4.1.2. Pedigree data

A unique queen identification number is a central requirement for genetic evaluation. The international unique queen identification number (QID) (see www.beebreed.eu for coding) consists of:

  • Country code:                                              2 digits
  • Breeder ID (within country)                           3 digits
  • Queen no. within the studbook of the breeder 5 digits
  • Year of birth of the queen                             4 digits

The international QID is automatically linked with an alphabetic race code (C for A. m. carnica, L for A. m. ligustica and M for A. m. mellifera)  if the authorized breeder enters the corresponding database with his password.

          The Statistical model used in the modified BLUP Animal Model is the following:

          Equation 1

          where: y = a vector of records/traits of the colonies (e.g., honey production, defence behaviour); b = a vector of fixed year/beekeeper/location effects; u1 = a vector of random worker (direct) effects; u2= a vector of random queen (maternal) effects; e = a vector of random residual effects; X = incidence matrix relating the observations to the corresponding environment (apiary within tester and year effect);

Equation 8 =incidence matrix relating the observations to corresponding worker effects; Equation 9 = incidence matrix relating the observations to the corresponding queen effects.

          Solutions are obtained from the following mixed model equations:

          Equation 10


          Equation 11

          with: Sigma 21 = additive genetic variance for worker effects; Sigma 22 = additive genetic variance for queen effects; Sigma12 = additive genetic covariance between worker and queen effects; Sigma 2e = residual error variance; Equation 12= inverse of the additive genetic relationship matrix.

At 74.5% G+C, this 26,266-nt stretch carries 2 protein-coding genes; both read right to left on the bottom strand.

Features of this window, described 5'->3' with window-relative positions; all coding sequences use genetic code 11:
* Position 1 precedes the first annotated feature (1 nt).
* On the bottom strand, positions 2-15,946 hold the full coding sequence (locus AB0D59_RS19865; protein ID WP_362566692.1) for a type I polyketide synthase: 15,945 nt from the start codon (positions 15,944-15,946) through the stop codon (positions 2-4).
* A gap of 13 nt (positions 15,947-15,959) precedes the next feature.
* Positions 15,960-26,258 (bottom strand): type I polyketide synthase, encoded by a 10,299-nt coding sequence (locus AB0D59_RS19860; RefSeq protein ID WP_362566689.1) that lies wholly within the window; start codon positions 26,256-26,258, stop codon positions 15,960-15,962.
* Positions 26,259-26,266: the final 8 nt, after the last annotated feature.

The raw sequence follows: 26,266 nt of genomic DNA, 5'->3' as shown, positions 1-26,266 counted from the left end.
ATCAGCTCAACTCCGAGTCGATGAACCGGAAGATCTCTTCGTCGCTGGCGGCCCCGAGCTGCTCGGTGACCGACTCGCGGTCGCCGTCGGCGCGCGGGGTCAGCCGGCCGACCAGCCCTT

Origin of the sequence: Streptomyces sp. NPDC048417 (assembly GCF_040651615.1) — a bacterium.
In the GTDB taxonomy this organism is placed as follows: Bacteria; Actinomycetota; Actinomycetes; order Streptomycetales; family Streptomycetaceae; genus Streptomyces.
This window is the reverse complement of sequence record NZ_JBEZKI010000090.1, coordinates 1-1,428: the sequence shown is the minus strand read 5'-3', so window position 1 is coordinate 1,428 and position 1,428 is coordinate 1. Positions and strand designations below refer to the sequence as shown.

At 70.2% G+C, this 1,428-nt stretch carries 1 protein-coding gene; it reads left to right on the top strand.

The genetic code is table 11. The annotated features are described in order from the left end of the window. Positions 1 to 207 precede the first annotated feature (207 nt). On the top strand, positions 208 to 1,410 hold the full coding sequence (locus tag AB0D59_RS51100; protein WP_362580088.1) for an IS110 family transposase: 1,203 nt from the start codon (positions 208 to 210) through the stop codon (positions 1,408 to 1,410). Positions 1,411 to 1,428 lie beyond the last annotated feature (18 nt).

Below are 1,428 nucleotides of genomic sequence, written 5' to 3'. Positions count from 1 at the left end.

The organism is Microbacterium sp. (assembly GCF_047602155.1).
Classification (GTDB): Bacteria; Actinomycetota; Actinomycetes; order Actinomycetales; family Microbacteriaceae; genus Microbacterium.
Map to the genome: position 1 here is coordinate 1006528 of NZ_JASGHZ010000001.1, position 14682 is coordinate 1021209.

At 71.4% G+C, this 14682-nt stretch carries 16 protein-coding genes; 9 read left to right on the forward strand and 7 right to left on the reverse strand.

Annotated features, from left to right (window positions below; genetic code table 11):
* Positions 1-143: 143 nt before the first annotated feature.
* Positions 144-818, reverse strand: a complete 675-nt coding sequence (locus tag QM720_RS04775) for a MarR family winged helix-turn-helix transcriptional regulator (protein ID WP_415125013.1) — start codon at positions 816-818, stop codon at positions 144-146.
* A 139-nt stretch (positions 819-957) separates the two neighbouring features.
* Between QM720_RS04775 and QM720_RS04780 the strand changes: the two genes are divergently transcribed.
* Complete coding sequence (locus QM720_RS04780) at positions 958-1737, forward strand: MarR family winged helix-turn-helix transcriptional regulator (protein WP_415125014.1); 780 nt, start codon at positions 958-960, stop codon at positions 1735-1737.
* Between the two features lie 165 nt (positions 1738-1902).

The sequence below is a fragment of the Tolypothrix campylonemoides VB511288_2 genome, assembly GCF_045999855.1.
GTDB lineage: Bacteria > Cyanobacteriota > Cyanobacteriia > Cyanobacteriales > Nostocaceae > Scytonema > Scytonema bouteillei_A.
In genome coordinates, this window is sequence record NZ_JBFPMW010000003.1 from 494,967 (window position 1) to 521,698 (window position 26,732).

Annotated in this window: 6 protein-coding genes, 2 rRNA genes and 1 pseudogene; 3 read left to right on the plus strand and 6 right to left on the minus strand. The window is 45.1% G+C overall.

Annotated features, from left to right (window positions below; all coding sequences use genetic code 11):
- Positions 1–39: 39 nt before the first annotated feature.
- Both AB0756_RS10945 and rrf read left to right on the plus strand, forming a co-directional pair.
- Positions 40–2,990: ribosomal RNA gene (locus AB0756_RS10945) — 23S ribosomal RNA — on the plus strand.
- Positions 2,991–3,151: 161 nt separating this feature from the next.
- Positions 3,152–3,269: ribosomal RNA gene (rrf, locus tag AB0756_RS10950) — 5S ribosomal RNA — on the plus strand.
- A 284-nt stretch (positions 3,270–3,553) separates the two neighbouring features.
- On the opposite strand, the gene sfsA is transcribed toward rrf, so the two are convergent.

Many production and behavioural traits are correlated genetically (are influenced by some of the same genes). The more traits that are targeted with the breeding programme, the less progress can be made for any single trait. A multi-trait approach, which considers the genetic correlation between traits, is applied so that predicted breeding values for individual traits in the breeding goal are combined according to the demands of the breeders (Ehrhardt and Bienefeld, unpublished).

Phenotypic and genetic parameters (Bienefeld and Pirchner, 1990; Bienefeld and Pirchner, 1991) are re-estimated from time to time. All aspects of estimation procedures for the estimation of variance components (data structure, method and model of estimation, effects included in the model, and so on) should be as similar as possible to the estimation procedures for breeding values.

The accuracy of genetic evaluation depends on the quality of the relationship information and the possibility of the statistical procedures to distinguish the genetic component from the total phenotypic variance. The estimations may even lead to misinterpretation if they are not statistically adequate. Breeding values, inbreeding coefficients, and tools for breeding plans should be published. Breeding values are estimated once a year and are published mid-February of each year.